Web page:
NewsCrime Desk

Car ‘clocker’ caught red handed in Sunday World sting

Paul O'Callaghan has a website offering service
Paul O'Callaghan has a website offering service

MEET ‘King of the Clockers’ Paul O’Callaghan, who this week took 70,000 kilometres off the odometer of a 2003 Ford Fiesta for a fee of just €90 – in a sting operation set up by the Sunday World.

Our team travelled to Limerick to meet with the ‘clocker’, who rolled back the miles on our 12-year-old banger while his side-kick revealed they “do” up to 15 cars a week, in flagrant breach of new anti car-clocking laws.

So concerned are authorities here about the fact that 10 per cent of second-hand cars sold to unsuspecting punters are clocked, new laws were enacted in March 2014 making it an offence to interfere with the odometer on a vehicle.

Experts say cars with fake low mileage can be death traps – because buyers don’t know when they need servicing.

Our team meet with Paul O'Callaghan

Prior to the new legislation being enacted, the offence occurred only when a car owner sold on a clocked vehicle without making the buyer aware the odometer had been rolled back.

But the new law specifically made the act of clocking itself a criminal offence, punishable by a €2,500 fine or three months in prison

But O’Callaghan, from Bruff, Co. Limerick – the mastermind behind online clocking phenomenon – showed scant concern for the law when he was approached by our undercover team.

Our man contacted O’Callaghan last week looking to have 70,000 miles wiped off the clock of a 2003 Ford Fiesta van, which we told him had a second-hand engine fitted the year before.

Paul and his sidekick work on vehicle

In a recorded telephone conversation, we asked: “Are you the man who can sort out the broken clock on a car?”

“Well, I’d consider anything, but you have the right man,” he joked.

“I have a 2003 van with 200,000 kilometres on it,” our man told O’Callaghan. “I put a second-hand engine in it a year ago.”

“So you want to get the mileage corresponding to the oul’ timing belt,” he shot back. “I know exactly.”

Our man then put it to O’Callaghan: “I want to get it down to 130,000 if that’s alright!”

“Yeah,” he replied. “Where are ye?”

After a brief conversation in which we told him we were based in west Clare, it was agreed we would meet the following Tuesday.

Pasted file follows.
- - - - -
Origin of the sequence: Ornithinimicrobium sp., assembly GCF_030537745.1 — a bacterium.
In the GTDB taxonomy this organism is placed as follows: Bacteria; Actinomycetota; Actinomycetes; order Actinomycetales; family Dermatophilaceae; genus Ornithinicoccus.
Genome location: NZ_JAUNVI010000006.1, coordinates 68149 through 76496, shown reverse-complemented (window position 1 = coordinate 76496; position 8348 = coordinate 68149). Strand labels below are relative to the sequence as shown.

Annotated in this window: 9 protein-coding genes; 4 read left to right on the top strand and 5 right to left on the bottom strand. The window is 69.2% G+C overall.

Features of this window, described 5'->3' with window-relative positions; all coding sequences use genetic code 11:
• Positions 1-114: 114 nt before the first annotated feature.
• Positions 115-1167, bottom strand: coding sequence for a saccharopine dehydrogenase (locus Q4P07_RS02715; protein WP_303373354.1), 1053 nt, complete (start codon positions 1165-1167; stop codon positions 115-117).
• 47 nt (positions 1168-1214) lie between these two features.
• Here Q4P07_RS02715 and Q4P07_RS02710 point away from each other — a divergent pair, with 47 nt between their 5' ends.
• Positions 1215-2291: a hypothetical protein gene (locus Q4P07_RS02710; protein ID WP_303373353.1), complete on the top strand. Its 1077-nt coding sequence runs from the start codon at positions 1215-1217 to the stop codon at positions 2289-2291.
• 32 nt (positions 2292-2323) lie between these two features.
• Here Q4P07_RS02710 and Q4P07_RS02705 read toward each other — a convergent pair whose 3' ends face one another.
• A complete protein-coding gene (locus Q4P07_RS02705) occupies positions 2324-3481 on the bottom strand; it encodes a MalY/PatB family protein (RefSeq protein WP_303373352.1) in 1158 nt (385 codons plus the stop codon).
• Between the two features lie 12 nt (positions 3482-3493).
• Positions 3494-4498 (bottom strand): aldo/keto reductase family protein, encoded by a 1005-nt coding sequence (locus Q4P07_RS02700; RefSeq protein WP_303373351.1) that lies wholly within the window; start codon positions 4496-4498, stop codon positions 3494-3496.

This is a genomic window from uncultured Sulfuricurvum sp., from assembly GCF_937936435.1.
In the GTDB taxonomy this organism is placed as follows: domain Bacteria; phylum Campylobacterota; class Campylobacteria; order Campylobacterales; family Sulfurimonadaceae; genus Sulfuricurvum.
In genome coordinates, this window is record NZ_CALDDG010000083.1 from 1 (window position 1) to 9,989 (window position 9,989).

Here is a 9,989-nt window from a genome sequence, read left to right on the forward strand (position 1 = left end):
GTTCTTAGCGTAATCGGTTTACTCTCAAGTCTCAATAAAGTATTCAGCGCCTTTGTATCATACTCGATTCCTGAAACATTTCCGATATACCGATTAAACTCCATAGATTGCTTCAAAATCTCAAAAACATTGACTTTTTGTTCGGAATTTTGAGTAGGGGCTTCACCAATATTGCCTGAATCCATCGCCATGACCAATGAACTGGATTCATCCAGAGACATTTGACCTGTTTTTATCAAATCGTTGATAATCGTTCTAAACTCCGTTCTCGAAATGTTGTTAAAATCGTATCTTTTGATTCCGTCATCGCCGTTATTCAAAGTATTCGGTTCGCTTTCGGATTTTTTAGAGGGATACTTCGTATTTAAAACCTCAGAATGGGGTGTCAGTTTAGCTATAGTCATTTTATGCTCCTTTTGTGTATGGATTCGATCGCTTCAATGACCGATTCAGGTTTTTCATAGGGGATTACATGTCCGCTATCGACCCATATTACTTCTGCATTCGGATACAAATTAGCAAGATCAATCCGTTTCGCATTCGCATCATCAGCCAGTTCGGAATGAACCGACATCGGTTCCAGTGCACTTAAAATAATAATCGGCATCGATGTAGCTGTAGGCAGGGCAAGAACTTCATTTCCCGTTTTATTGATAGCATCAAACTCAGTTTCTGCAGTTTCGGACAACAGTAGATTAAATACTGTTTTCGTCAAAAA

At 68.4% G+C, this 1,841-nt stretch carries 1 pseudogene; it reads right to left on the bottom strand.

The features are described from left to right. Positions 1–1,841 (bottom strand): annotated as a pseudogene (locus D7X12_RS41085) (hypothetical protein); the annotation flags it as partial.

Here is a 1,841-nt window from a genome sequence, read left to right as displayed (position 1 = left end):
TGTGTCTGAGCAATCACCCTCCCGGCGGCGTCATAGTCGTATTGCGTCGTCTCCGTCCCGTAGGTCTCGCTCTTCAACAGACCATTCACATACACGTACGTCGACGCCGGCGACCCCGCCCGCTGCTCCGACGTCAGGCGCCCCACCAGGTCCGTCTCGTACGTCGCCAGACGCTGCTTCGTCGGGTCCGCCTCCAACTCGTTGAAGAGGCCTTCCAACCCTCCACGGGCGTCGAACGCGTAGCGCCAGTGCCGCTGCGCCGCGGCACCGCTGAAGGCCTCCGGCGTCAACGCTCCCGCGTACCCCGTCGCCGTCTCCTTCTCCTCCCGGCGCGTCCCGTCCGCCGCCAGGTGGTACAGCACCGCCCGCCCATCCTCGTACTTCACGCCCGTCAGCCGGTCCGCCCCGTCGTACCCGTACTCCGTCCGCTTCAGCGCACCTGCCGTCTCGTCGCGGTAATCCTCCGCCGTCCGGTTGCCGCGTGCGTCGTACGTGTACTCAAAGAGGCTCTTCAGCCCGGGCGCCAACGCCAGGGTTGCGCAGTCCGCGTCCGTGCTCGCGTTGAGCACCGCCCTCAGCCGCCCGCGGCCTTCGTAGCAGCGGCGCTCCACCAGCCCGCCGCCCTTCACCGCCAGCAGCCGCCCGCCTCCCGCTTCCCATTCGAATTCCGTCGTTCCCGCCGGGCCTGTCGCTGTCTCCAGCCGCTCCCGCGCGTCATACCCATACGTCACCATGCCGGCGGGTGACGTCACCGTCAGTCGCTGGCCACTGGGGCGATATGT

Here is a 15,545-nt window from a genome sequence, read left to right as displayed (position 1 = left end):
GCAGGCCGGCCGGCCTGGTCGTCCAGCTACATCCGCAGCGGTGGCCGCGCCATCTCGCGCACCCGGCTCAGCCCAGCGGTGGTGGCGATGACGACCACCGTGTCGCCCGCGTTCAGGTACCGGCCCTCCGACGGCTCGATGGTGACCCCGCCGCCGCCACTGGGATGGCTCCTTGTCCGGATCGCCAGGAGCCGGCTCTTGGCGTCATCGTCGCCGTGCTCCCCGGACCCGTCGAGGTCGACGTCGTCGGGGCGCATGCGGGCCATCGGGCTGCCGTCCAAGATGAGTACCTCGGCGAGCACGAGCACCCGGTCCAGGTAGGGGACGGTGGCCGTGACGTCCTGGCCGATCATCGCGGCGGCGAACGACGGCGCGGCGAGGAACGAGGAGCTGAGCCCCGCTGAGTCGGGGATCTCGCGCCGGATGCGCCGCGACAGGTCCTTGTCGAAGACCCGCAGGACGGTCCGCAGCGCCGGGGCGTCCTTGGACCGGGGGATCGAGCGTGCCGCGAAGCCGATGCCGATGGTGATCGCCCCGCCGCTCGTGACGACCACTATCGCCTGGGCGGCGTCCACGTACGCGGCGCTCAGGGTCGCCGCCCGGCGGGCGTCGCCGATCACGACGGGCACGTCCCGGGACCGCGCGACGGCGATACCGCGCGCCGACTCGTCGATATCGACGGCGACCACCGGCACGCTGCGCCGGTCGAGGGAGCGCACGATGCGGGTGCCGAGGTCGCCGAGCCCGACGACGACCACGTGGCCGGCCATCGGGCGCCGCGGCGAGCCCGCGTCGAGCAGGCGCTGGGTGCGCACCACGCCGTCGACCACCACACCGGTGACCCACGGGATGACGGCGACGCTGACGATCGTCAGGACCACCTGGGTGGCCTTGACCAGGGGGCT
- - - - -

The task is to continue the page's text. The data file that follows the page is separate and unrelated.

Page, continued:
Pictures showing the odometer on our vehicle taken prior to meeting show the kilometres reading at 174,900.

The odometer before being clocked

We met the career clocker and an associate in the car park to the rear of Finnegan’s pub in east Limerick – 20 minutes later we drove out of the car park with the clock reading just 100,127kms.

The odometer after being clocked

So busy is O’Callaghan, that straight away after he removed the instrument panels with a screwdriver and brought it back to his car, he then went straight to work on a second vehicle while his associate placed the panel back in our car.

Getting into our car, O’Callaghan joked: “They’re kind of bomb-proof these aren’t they?

Asked by one of our undercover team if he could “do” another car after Christmas, O’Callaghan responded: “What kind?”

“It’s an Opel Astra ’08,” our man responded.

“Oh yeah… I’ll do that for you,” he told us.

Seconds later, using a screwdriver, O’Callaghan had the instrument panel popped clear from the dashboard.

“What do you want to put on it?” He asks. “100 is it? There’s 174 on it.”

Ten minutes later O’Callaghan’s sidekick brought the altered instrument panel back to our car and began the process of fitting it back in.

“Do you do many?” our man asked.

“Would I do many? On a regular week I suppose I do about 15.”

Moments later the panel is back in place with its new reading of just over 100,000 kilometres.

Incredibly, up until March 2014, what O’Callaghan and his associate are doing was perfectly legal in this country.

Our man handing over the cash 

However, concerns that upwards of one in 10 second-hand cars sold in this country have been clocked led to the new legislation.

Section 14 of the Road Traffic Act 2014 makes it an offence to interfere or attempt to interfere with the odometer of a mechanically propelled vehicle. 

This provision – which makes interfering with the odometer of a car a criminal offence punishable by a €2,500 fine or three months in prison – came into effect as of 20 March 2014.

A spokesperson for the Department of Transport told the Sunday World: “The enforcement of the legislation is a matter for An Garda Síochána. The Department has no role in this and does not have any role in regulating sales of vehicles. 

“As such, the Department does not possess information on numbers either of prosecutions or of odometers tampered with.”

The Gardaí were unable to provide us with statistics as to the number of people prosecuted under the new legislation, while a spokesperson for the Central Statistics Office said figures have yet to be compiled.

John Byrne of Cartell Official   Vehicle Records told the Sunday World that since the introduction of the new legislation the organisation has seen a decline in the number of clocked second-hand cars in the Irish market.

“Based on history checks carried out on we have noticed a decline in the number of domestic vehicles with mileage discrepancies since legislation was enacted criminalising the practice,” he said.

“However, we estimate the overall number of vehicles clocked in the Irish fleet at around 8.5 per cent, which is still a high number and indicates tens of thousands of clocked vehicles are still circulating.”

Last night, despite being told we had recorded our telephone conversations and video-recorded his actions on Tuesday, Paul O’Callaghan denied having clocked our car.

He also denied being the person behind the website despite The Sunday World making contact with him through it.

“That’s not my website and all I did was a repair to the replacement dashboard and restored the original mileage,” he said.